Toward patient-centered cancer care: patient perceptions of problematic events, impact, and response
Meyers Primary Care Institute; Center for Health Policy and Research, Office of Community Programs
Medical Subject Headings
Adult; Cooperative Behavior; Delivery of Health Care, Integrated; *Health Knowledge, Attitudes, Practice; Health Maintenance Organizations; Humans; Interviews as Topic; Male; Medical Errors; Medical Oncology; Middle Aged; Neoplasms; Organizational Objectives; Patient Care Team; Patient Safety; Patient-Centered Care; Patients; *Perception; Physician-Patient Relations; Risk Assessment; Risk Factors; Treatment Outcome; United States; Young Adult
Health Services Research | Primary Care
PURPOSE: Cancer treatments are complex, involving multiple clinicians, toxic therapies, and uncertain outcomes. Consequently, patients are vulnerable when breakdowns in care occur. This study explored cancer patients' perceptions of preventable, harmful events; the impact of these events; and interactions with clinicians after such events.
PATIENTS AND METHODS: In-depth telephone interviews were conducted with cancer patients from three clinical sites. Patients were eligible if they believed: something "went wrong" during their cancer care; the event could have been prevented; and the event caused, or could have caused, significant harm. Interviews focused on patients' perceptions of the event, its impact, and clinicians' responses to the event.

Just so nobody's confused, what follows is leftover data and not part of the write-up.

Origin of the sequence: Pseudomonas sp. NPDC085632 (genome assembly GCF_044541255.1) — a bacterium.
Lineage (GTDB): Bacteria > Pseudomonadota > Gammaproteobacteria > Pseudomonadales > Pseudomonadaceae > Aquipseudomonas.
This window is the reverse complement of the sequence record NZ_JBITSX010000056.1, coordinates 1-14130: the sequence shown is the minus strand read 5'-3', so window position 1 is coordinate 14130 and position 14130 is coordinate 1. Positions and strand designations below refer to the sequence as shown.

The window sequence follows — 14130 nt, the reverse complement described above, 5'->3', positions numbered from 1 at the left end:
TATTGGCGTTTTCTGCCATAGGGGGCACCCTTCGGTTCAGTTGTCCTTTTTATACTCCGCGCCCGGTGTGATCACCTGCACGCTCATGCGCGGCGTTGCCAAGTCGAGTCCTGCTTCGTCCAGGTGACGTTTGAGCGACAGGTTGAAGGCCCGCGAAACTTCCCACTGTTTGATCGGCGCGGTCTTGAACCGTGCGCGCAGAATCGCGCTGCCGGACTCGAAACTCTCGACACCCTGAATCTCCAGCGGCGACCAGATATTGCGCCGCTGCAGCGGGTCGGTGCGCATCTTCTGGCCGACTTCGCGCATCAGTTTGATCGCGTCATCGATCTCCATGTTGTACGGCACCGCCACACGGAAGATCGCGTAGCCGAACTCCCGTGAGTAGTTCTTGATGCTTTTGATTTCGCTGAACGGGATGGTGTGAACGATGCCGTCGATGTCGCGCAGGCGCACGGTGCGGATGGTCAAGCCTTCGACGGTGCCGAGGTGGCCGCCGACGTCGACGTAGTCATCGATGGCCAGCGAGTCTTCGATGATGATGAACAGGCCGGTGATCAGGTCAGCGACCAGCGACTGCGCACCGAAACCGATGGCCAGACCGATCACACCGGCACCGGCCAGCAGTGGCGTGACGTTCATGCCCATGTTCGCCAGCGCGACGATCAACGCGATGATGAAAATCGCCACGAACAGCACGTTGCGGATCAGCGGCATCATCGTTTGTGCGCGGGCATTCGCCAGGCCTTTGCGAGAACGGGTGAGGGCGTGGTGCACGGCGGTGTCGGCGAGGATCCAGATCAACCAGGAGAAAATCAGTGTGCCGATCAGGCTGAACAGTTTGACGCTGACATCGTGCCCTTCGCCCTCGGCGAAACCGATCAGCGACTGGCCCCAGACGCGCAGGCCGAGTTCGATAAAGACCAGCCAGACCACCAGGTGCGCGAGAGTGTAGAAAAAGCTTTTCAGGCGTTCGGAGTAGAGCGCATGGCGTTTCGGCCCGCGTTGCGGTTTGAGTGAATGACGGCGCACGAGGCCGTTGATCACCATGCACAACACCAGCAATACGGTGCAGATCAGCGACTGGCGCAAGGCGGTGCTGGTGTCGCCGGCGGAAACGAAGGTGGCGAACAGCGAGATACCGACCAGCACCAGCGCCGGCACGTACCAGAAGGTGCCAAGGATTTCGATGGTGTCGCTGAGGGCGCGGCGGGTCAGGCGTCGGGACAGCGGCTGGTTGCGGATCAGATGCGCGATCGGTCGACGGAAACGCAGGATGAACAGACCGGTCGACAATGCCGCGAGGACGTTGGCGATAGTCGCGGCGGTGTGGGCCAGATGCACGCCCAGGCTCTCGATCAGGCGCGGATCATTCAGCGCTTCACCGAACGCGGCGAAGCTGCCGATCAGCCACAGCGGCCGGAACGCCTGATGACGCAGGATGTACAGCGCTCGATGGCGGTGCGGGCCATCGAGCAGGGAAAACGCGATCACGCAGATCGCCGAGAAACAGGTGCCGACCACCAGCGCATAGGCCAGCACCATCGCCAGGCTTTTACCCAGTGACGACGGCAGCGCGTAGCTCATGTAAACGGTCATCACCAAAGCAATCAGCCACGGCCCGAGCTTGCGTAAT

RESULTS: Ninety-three of 416 patients queried believed something had gone wrong in their care that was preventable and caused or could have caused harm. Seventy-eight patients completed interviews. Of those interviewed, 28% described a problem with medical care, such as a delay in diagnosis or treatment; 47% described a communication problem, including problems with information exchange or manner; and 24% described problems with both medical care and communication. Perceived harms included physical and emotional harm, disruption of life, effect on family members, damaged physician-patient relationship, and financial expense. Few clinicians initiated discussion of the problematic events. Most patients did not formally report their concerns.
CONCLUSION: Cancer patients who believe they experienced a preventable, harmful event during their cancer diagnosis or care often do not formally report their concerns. Systems are needed to encourage patients to report such events and to help physicians and health care systems respond effectively.